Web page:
What makes populations stabilize? What makes them fluctuate? Are populations in complex ecosystems more stable than populations in simple ecosystems? In 1973. Robert May addressed these questions in this classic book. May investigated the mathematical roots of population dynamics and argued - counter to most current biological thinking - that complex ecosystems in themselves do not lead to population stability. Stability and Complexity in Model Ecosystems played a key role in introducing nonlinear mathematical models and the study of deterministic chaos into ecology, a role chronicled in James Gleick's book Chaos. In the quarter century since its first publication, the book's message has grown in power. Nonlinear models are now at the center of ecological thinking, and current threats to biodiversity have made questions about the role of ecosystem complexity more crucial than ever. In a new introduction, the author addresses some of the changes that have swept biology and the biological world since the book's first publication.
Robert M. May
Princeton University Pres
Country of Publication:
Series: Princeton Landmarks in Biology
26 February 2001
Professional and scholarly
Preface vii Preface to the Second Edition Biology Edition 1. Intoduction 3 2. Mathematical Models and Stability 13 3. Stability versus Complexity in Multispecies Models 4. Models with Few Species: Limit Cycles and Time Delays 79 5. Randomly Fluctuating Environments 109 6. Niche Overlap and Limiting Similarity 139 7. Speculations 172 Appendices 187 Afterthoughts for the Second Edition 211 Bibliography to Afterthoghts 234 Bibliography 241 Author Index 259 Subject Index 263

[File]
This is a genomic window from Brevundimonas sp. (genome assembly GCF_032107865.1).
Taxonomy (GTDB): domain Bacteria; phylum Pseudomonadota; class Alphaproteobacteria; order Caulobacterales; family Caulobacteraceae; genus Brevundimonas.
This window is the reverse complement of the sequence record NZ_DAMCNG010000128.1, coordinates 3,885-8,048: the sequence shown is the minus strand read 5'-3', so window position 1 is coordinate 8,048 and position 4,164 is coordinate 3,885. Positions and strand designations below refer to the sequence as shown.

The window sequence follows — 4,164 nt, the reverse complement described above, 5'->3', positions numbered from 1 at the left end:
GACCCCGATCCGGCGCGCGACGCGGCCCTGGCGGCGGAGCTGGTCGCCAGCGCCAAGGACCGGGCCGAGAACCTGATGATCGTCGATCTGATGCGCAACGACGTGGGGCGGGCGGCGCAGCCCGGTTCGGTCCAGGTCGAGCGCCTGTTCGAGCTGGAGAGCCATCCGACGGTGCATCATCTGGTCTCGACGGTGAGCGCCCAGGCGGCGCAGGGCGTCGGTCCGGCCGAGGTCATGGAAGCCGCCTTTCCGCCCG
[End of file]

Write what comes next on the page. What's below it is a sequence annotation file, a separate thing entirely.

Robert M. May has been a pioneer in theoretically driven biology for the last thirty years. He has done key work in population ecology, the dynamics of infectious diseases, extinctions, and other areas. He is currently a Professor at Oxford University as well as President of the Royal Society in the United Kingdom.
Reviews for Stability and Complexity in Model Ecosystems
May's Stability and Complexity in Model Ecosystems was undoubtedly the most influential treatise in theoretical ecology since the pioneering efforts of Volterra and Lotka. It transformed the subject by brokering a marriage between theory and fact that had been - and is still too often - missing in theoretical ecology. It is no coincidence that the full integration of theory into ecology has occurred since the original appearance of this landmark book. May's new Introduction wonderfully places events in perspective. - Simon Levin, Princeton University